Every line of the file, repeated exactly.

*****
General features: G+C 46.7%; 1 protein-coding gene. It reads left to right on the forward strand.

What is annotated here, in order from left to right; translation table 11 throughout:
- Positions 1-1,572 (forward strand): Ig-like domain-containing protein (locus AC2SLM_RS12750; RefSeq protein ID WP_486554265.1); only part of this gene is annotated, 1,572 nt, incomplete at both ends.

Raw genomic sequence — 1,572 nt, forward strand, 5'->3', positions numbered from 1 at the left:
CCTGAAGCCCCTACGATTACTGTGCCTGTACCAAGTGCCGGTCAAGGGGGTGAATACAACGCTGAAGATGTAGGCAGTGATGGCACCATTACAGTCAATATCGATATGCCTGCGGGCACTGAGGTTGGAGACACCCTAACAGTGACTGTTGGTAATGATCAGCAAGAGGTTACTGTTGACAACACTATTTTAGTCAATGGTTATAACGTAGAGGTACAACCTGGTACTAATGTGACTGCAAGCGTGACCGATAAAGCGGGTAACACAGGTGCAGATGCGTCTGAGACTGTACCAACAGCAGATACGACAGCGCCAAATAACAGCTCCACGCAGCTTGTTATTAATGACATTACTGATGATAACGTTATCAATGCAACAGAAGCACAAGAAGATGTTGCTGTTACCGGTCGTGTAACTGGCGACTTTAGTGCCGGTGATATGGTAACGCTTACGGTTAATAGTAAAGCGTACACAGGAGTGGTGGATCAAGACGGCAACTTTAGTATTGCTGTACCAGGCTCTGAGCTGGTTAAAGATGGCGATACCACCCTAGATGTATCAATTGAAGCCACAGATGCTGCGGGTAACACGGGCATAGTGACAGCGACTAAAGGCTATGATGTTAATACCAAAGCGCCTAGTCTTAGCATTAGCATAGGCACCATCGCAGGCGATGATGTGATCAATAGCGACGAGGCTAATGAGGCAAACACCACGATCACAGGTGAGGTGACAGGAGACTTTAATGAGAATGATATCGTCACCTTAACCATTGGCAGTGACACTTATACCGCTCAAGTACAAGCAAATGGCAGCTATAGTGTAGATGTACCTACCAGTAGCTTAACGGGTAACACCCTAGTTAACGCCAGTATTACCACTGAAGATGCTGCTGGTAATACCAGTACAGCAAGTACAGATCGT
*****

General features: G+C 46.7%; 1 protein-coding gene. It reads left to right on the forward strand.

What is annotated here, in order from left to right; translation table 11 throughout:
- Positions 1-1,572 (forward strand): Ig-like domain-containing protein (locus AC2SLM_RS12750; RefSeq protein ID WP_486554265.1); only part of this gene is annotated, 1,572 nt, incomplete at both ends.

Raw genomic sequence — 1,572 nt, forward strand, 5'->3', positions numbered from 1 at the left:
CCTGAAGCCCCTACGATTACTGTGCCTGTACCAAGTGCCGGTCAAGGGGGTGAATACAACGCTGAAGATGTAGGCAGTGATGGCACCATTACAGTCAATATCGATATGCCTGCGGGCACTGAGGTTGGAGACACCCTAACAGTGACTGTTGGTAATGATCAGCAAGAGGTTACTGTTGACAACACTATTTTAGTCAATGGTTATAACGTAGAGGTACAACCTGGTACTAATGTGACTGCAAGCGTGACCGATAAAGCGGGTAACACAGGTGCAGATGCGTCTGAGACTGTACCAACAGCAGATACGACAGCGCCAAATAACAGCTCCACGCAGCTTGTTATTAATGACATTACTGATGATAACGTTATCAATGCAACAGAAGCACAAGAAGATGTTGCTGTTACCGGTCGTGTAACTGGCGACTTTAGTGCCGGTGATATGGTAACGCTTACGGTTAATAGTAAAGCGTACACAGGAGTGGTGGATCAAGACGGCAACTTTAGTATTGCTGTACCAGGCTCTGAGCTGGTTAAAGATGGCGATACCACCCTAGATGTATCAATTGAAGCCACAGATGCTGCGGGTAACACGGGCATAGTGACAGCGACTAAAGGCTATGATGTTAATACCAAAGCGCCTAGTCTTAGCATTAGCATAGGCACCATCGCAGGCGATGATGTGATCAATAGCGACGAGGCTAATGAGGCAAACACCACGATCACAGGTGAGGTGACAGGAGACTTTAATGAGAATGATATCGTCACCTTAACCATTGGCAGTGACACTTATACCGCTCAAGTACAAGCAAATGGCAGCTATAGTGTAGATGTACCTACCAGTAGCTTAACGGGTAACACCCTAGTTAACGCCAGTATTACCACTGAAGATGCTGCTGGTAATACCAGTACAGCAAGTACAGATCGT